How To Find A Designer

Why Bother?

If spending evenings and weekends looking at a dizzying array of sofas and wall colours isn’t your idea of a good time, consider hiring a designer. They can help pull together a cohesive look whether you’re starting from scratch or want to add a few well-chosen pieces to what you already own. If you’re looking to renovate, they can help plan the space and tailor it to meet your needs and lifestyle.

Where To Look

Friends and family: See a house you like? Ask if the owners would recommend their designer.
Magazines or newspapers: Look up the designer of a featured home or model suite.
Store staff:
Your favourite shop may offer decorating services, generally using their products.
Designers’ associations:
Get links for your province’s association via Interior Designers of Canada. Or brownse our directory of designers whose work has appeared most often in House & Home magazine.

What To Look For

Examine portfolios: Do you see rooms you’d want to live in? A registered interior designer should be able to handle any project in any style, but it’s helpful to find someone who has handled projects like yours before (especially for technical requirements in kitchens or bathrooms).
Find out how the design process will work: Will she draw possible room designs for you to choose from? Does he shop retail or custom (the latter is typically more unique — and more costly)? What services are offered (drawings, colour choices, coordinating trades or shopping for items you need) and how many hours are estimated? Agree on a plan, then get it in writing.

Words To The Wise

Decide if you need an interior designer…: In most provinces, registered interior designers must have at least three years’ education at an accredited design school, a minimum of two or three years’ professional experience and have passed North American qualifying exams. Although some designers have a great eye despite no formal training.
…or an interior decorator: Decorators focus less on drafting and building codes and more on a room’s cosmetics, including textiles, wall and window coverings and furniture. Find a decorator through the Canadian Decorators’ Association.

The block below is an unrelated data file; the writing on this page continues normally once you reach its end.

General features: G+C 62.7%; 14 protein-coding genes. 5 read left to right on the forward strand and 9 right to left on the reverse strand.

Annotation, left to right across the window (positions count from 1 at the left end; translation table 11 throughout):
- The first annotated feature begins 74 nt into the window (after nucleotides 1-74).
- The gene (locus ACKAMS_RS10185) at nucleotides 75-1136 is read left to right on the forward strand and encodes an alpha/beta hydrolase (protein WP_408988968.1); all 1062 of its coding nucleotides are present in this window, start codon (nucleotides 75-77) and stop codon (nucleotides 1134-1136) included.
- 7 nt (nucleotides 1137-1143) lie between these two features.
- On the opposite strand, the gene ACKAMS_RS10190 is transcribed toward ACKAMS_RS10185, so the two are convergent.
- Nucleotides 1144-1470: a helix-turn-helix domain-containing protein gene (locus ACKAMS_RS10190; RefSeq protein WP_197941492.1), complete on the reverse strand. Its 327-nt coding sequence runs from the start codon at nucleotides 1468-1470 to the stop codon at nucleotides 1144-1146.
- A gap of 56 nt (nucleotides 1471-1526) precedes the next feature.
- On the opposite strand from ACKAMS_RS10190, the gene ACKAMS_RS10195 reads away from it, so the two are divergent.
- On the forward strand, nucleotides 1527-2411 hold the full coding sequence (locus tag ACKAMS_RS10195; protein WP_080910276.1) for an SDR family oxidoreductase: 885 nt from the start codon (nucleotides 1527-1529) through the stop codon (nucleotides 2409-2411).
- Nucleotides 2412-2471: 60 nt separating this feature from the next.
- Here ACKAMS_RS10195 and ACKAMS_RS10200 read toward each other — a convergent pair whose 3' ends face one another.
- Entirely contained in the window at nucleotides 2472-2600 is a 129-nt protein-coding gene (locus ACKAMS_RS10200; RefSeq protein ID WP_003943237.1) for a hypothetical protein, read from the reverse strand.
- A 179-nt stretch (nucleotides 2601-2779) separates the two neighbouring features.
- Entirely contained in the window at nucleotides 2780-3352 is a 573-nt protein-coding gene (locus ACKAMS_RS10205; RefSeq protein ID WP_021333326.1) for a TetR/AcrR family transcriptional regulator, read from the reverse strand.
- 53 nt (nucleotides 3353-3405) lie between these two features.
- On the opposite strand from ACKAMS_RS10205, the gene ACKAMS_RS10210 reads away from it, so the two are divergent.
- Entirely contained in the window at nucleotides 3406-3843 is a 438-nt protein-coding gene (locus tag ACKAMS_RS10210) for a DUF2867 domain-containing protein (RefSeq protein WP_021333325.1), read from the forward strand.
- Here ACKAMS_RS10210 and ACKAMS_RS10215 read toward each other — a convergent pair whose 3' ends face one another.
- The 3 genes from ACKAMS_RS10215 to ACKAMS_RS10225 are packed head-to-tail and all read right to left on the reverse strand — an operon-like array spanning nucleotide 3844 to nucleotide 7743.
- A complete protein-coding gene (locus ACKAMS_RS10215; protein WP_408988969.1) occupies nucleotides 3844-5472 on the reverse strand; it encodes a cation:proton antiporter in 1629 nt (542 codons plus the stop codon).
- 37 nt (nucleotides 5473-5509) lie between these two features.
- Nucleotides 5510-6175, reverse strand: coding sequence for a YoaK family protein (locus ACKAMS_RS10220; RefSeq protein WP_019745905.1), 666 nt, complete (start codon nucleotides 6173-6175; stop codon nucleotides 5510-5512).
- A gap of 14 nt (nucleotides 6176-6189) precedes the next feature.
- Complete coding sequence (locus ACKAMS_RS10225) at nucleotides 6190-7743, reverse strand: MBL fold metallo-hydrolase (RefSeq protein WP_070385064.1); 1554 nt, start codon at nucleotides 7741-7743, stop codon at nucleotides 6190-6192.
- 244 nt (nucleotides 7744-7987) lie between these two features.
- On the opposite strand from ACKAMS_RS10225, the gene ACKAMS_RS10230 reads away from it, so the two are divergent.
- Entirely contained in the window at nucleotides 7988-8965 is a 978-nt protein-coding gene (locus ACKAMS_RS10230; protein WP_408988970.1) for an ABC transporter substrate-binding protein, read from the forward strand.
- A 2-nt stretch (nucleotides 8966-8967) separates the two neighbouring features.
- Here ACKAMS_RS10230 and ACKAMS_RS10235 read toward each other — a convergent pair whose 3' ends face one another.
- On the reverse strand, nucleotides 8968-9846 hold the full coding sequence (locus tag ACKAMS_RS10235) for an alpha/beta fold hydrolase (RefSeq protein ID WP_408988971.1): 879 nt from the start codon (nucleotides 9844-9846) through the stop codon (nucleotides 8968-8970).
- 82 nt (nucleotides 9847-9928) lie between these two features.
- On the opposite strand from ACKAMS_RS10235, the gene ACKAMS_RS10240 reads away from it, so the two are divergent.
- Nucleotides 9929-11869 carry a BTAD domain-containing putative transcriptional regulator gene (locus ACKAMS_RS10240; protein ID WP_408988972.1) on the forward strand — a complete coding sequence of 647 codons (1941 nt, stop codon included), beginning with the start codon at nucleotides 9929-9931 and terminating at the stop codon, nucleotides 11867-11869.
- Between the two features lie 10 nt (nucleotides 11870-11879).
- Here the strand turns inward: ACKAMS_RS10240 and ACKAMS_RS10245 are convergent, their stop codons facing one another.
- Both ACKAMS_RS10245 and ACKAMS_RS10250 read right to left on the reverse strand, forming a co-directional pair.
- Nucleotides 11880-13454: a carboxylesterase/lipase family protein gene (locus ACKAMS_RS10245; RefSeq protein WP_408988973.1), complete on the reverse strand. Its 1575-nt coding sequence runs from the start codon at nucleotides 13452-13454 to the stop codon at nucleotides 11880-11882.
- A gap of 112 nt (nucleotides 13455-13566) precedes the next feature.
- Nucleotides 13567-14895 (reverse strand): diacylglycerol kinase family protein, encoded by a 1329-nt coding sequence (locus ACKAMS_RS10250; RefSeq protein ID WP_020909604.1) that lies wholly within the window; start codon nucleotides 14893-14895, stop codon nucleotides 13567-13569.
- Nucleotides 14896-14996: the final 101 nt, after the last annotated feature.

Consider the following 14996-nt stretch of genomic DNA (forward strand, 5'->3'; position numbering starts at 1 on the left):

Clarify your wish list: Are you looking for a complete room redo or just a new wall colour? If a designer insists on tossing everything, whereas you were thinking new sofa and cushions, keep looking. Finding the right fit is essential.
Bring magazine clippings: Flip through design and decorating magazines and tear out what you like — and what you don’t. These pages will help a designer get a sense of your style. It’s even better if you can express what appeals about each room: is it the paint colour you admire, the abundance of natural light or the way the space is furnished?

What You’ll Pay

Flat rate: There will be a fixed fee for the designer’s consultation and creation of conceptional drawings and/or choosing paint, fabrics, etc. For $500 and up, you could get a design and floor plan for a small bathroom.
Hourly plus retail: About $65 to $200 per hour, depending on location and the designer’s experience. You pay retail for whatever the designer purchases for you.
Cost-plus: Hourly rate plus 20 to 30 per cent of wholesale products purchased. Designers can shop at trade-only dealers and pass along their discount of about 20 per cent.

Thanks to Sara Dunton of Fredericton, N.B., past president of Interior Designers of Canada; Calgary-based Douglas Cridland of Douglas Cridland Interior Design.

See also How To Hire A Contractor and How To Find An Architect.

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Trish Snyder
Michael Graydon